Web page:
The fourth amendment of the U.S. constitution not only protects an individual from unreasonable searches and seizures but also protects him/her from having to disclose documents and other information. However, probable cause for the issuance of an administrative summons is not the same as in the criminal law.
An individual cannot claim an expectation of privacy in the business records of a third party and hence no interest is protected by the fourth amendment[i]. Similarly, an individual cannot challenge subpoenas directed at business records that covers his/her transaction in the possession of a third party on the basis of fourth amendment. Such an individual has no right to notice of such subpoenas[ii].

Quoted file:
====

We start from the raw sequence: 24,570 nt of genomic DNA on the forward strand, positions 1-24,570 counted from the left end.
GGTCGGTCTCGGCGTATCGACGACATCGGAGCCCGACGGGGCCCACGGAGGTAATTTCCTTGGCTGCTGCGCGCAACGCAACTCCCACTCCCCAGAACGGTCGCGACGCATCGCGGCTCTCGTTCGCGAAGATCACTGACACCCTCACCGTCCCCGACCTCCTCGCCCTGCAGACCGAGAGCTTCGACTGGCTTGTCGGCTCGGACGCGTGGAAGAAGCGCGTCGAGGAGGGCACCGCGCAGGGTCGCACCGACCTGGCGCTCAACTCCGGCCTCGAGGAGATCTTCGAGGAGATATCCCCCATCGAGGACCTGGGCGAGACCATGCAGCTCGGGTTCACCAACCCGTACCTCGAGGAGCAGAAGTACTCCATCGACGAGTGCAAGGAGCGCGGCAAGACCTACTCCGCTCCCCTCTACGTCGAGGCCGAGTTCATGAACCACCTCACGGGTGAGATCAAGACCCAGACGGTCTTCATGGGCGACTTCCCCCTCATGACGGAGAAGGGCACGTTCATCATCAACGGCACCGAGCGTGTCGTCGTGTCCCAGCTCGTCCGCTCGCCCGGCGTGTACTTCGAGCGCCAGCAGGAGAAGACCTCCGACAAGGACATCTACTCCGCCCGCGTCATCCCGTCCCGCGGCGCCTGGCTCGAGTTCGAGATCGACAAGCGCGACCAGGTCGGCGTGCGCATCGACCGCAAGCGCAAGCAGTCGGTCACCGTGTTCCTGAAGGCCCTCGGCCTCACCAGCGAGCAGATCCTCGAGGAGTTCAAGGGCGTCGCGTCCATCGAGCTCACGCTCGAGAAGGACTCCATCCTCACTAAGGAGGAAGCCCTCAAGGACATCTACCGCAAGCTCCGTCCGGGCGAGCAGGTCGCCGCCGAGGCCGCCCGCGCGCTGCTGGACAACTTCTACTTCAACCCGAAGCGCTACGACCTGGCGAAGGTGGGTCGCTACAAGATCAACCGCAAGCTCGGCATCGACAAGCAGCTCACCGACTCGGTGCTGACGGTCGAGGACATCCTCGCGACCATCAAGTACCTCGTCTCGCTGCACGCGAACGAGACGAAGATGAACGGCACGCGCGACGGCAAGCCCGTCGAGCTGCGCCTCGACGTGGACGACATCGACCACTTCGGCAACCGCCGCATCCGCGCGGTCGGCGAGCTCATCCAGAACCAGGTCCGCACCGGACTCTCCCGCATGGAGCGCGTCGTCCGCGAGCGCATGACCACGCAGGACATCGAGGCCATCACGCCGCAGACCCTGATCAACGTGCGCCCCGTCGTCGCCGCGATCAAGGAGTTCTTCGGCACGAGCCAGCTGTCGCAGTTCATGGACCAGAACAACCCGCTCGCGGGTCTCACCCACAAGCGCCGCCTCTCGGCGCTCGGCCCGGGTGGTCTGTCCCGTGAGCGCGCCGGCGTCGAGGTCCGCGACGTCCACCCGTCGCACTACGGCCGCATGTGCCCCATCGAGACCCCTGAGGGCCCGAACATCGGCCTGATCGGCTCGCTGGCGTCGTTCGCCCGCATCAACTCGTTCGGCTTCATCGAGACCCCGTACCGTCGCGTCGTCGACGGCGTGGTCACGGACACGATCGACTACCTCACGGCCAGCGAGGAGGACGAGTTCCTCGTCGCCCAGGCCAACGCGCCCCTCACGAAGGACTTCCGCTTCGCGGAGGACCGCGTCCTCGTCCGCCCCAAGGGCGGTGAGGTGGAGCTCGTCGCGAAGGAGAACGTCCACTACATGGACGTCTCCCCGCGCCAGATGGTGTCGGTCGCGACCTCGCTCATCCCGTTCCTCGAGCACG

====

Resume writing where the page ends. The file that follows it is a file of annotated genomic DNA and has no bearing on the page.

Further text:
Even if an administrative subpoena is broad, the courts are ready to enforce the same as far as it does not demand the production of any irrelevant documents[iii]. The main requirements of the administrative subpoenas are that it must be limited in scope, relevant and specific in order to avoid the unreasonable burden.
[i] People v. Pearson, 169 Cal. App. 3d 319 (Cal. App. 5th Dist. 1985)
[ii] United States v. House, 524 F.2d 1035 (3d Cir. 1976)
[iii] United States v. Morton Salt Co., 338 U.S. 632 (U.S. 1950)